Edale - DSCF2279.jpg

Rails and Trails and Ales on the Backbone of England

Peak District OrientationA mountain railroad cuts through the Pennines –the high ground that forms the Peak District and what many call the “backbone of England”.  The Hope Valley Line connects the cities of Mansfield and Sheffield through the Hope Valley and a really long tunnel (Totley Tunnel is a 6,230-yard (3.5 mi; 5.7 km) ) on the Sheffield side of the range.  The tunnel is so long that it is probably the longest distance on the train between beers.  To the west of Edale, the two-mile long Cowburn Tunnel burrows through the west flank of the Pennines down toward Manchester.

WalkersI prepared for weather and headed out for an early morning train — the local trains are operated by Northern Railway and run nearly every hour on weekdays at roughly one hour intervals.  Judging from a quick scan of the other riders, there were several others who had hiking on their mind.  All manner of tweeds and gore-tex was evident.  Six or eight of us piled off the train at Edale Station and began walking toward the village.

A Dayhike on the Backbone of England

Edale ChurchEdale, in the heart of the Pennines is roughly in the middle between the two big cities.  it is a small village which I am pretty sure is mostly famous as the place where the Pennine Way begins its travel  267 miles (429 km) north into Scotland on the high ground of the backbone of England.  Edale consists on an Inn or two, a few houses, a beautiful old Church, and a visitor center for the Peak District National Park.

Click for interactive map of hike route - click for interactive map
Pennine Way loop hike

I found the trail’s beginning in the village near the Old Nags Head Inn –I would be back.  For now though, I set off up a climbing ravine that quickly broke out into open fields above the tree line below.  A flagstone pathway rose through the field and disappeared over a horizon ahead.  passing above the fields I entered into moor-ish terrain that climbs toward the Kinder Scout plateau.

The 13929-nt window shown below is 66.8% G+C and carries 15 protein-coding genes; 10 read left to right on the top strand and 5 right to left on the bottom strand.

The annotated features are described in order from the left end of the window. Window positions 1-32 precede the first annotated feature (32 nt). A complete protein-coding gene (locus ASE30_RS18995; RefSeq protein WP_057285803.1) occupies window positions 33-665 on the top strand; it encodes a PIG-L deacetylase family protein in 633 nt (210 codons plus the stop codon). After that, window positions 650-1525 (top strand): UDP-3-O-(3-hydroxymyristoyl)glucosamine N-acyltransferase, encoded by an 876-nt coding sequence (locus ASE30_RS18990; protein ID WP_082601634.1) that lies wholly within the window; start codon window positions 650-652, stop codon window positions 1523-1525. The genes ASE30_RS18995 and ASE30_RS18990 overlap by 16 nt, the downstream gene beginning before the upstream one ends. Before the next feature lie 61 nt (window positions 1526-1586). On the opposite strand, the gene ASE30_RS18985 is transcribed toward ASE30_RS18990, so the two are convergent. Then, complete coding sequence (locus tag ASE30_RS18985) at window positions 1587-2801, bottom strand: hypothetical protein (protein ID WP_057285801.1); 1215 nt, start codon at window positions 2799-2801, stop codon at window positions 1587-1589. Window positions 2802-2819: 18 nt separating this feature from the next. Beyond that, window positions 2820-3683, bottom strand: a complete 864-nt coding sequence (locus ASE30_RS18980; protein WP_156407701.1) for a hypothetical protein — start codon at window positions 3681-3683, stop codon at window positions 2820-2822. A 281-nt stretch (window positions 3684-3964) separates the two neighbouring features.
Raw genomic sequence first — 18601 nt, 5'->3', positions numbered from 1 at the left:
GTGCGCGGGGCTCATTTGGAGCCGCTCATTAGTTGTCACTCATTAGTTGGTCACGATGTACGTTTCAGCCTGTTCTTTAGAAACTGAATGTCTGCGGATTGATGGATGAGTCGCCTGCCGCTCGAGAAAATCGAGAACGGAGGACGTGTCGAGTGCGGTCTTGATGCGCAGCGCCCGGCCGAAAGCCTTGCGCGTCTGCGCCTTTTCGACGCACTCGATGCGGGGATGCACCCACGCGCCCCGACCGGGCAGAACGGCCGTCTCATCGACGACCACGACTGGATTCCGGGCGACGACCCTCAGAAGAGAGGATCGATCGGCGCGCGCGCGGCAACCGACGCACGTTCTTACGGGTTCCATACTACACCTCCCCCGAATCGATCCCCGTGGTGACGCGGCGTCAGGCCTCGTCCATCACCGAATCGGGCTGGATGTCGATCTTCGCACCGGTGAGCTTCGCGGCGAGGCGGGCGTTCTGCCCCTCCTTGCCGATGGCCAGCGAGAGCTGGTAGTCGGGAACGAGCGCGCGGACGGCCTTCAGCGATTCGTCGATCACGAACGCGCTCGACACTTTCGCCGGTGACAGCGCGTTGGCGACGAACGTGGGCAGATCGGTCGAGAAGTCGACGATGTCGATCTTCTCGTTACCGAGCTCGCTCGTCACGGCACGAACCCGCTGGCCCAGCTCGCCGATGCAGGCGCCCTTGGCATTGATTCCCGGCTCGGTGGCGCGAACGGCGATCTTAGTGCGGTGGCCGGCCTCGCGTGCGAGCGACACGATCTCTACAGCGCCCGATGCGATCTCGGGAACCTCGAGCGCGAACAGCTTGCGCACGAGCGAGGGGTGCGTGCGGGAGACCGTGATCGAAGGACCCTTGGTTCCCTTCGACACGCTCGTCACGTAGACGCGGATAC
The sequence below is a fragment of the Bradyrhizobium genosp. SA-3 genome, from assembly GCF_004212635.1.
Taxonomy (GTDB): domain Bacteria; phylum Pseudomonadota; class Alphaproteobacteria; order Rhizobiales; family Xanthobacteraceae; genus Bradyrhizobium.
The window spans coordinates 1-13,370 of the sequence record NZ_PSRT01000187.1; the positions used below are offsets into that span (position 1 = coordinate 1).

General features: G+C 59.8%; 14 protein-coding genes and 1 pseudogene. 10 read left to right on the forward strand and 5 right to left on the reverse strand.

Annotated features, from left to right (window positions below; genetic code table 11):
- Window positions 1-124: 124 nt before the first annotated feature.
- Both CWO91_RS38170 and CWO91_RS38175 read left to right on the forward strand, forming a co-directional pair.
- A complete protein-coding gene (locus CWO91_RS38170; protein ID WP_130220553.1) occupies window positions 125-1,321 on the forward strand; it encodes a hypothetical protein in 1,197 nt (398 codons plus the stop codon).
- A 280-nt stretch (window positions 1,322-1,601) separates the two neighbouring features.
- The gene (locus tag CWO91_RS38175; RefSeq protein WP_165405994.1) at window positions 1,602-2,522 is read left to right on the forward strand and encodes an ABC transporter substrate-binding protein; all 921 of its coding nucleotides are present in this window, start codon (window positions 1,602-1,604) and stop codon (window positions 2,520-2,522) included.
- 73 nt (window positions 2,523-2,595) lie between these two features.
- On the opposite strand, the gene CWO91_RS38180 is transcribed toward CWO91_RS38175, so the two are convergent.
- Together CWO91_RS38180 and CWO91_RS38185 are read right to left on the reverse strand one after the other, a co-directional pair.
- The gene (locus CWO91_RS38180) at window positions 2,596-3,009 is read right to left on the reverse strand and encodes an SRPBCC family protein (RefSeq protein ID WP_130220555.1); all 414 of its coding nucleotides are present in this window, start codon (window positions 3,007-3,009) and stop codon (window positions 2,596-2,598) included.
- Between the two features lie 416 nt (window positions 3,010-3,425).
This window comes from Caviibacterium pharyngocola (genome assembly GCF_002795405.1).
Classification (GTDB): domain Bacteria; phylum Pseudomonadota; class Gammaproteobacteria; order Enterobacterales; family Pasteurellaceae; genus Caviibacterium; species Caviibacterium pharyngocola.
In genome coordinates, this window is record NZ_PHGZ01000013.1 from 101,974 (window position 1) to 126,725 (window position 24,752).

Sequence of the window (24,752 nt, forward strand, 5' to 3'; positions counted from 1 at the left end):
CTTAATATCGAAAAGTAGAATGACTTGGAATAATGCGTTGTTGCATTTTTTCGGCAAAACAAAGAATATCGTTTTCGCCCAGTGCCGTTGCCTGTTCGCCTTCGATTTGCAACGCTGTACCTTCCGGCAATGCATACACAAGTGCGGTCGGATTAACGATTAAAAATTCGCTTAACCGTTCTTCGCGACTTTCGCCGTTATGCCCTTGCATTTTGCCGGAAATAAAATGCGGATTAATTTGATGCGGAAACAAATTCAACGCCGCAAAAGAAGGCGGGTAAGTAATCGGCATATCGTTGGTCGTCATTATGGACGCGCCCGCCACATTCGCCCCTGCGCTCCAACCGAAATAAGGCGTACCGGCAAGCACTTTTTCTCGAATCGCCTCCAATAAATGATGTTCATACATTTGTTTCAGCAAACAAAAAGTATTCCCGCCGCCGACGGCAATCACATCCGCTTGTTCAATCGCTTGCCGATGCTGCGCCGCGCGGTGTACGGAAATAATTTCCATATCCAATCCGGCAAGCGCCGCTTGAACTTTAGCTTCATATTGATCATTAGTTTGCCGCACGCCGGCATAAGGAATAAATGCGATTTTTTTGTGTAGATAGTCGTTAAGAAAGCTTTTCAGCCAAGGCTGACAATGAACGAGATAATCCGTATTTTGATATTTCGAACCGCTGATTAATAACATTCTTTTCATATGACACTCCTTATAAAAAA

Pennine Way TrailheadTrail SignPathway

This is rough country, but it affords you with huge panoramic views across the valley below.  I picked out a loop route that would give me a nice morning workout.  There isn’t alot of useful navigational signage throughout the route so I had to watch closely for my turns.  An exhilharating (and a bit wet) wind was roaring across the hillside –not unpleasant, but I was glad for my wind and rain gear.

Pathway

After crossing a high ridge, I found my turn down one of the many side dales (valleys) leading into a farm lot.  From there, the trail crossed the same hillside at a lower level any connected to the pathway leading back to Edale.  A thirst was building.

Side Dale

The following gallery are images from the hike.  Click on any image to open slideshow view.

The Old Nags Head

Old Nags Head InnCompleting the loop brought me back to Edale and the Old Nags Head Inn where there was a welcoming fire, hot food, and a tasty pint or two.  This pub dates back to 1577 and I was told that it ranks on someone’s list of the 100 most notable pubs in England.  It is a relaxing place with simple but hearty food choices.  Their house ale is called 1577 and is a dark, malty brew that was much appreciated following the long walk.  The Inn also offers a couple of self-catering cottages for those who want a country stay.

Old Nags Head Inn

Old Nags Head Inn 1577
Old Nags Head Inn 1577 Ale
Black Sheep Best Bitter
Black Sheep Best Bitter

Old Nags Head Inn pea soup lunch

Old Nags Head Inn
Old Nags Head Inn open hearth

Pub Crawling by Rail

Hope Valley Line between Edale and Totley Tunnel
Hope Valley Line between Edale and Totley Tunnel

From Edale, my plan was to work my way back toward Sheffield on trains, getting off at each stop to search out a beer.  I got this idea from coming across a website that had a nice set of advice for where to stop and it makes clear that the way the train schedule is set, there is time to get off the train at each stop, have a quick pint, and get back to the station in time for the next train.

Hope Valley Line
Hope Valley Line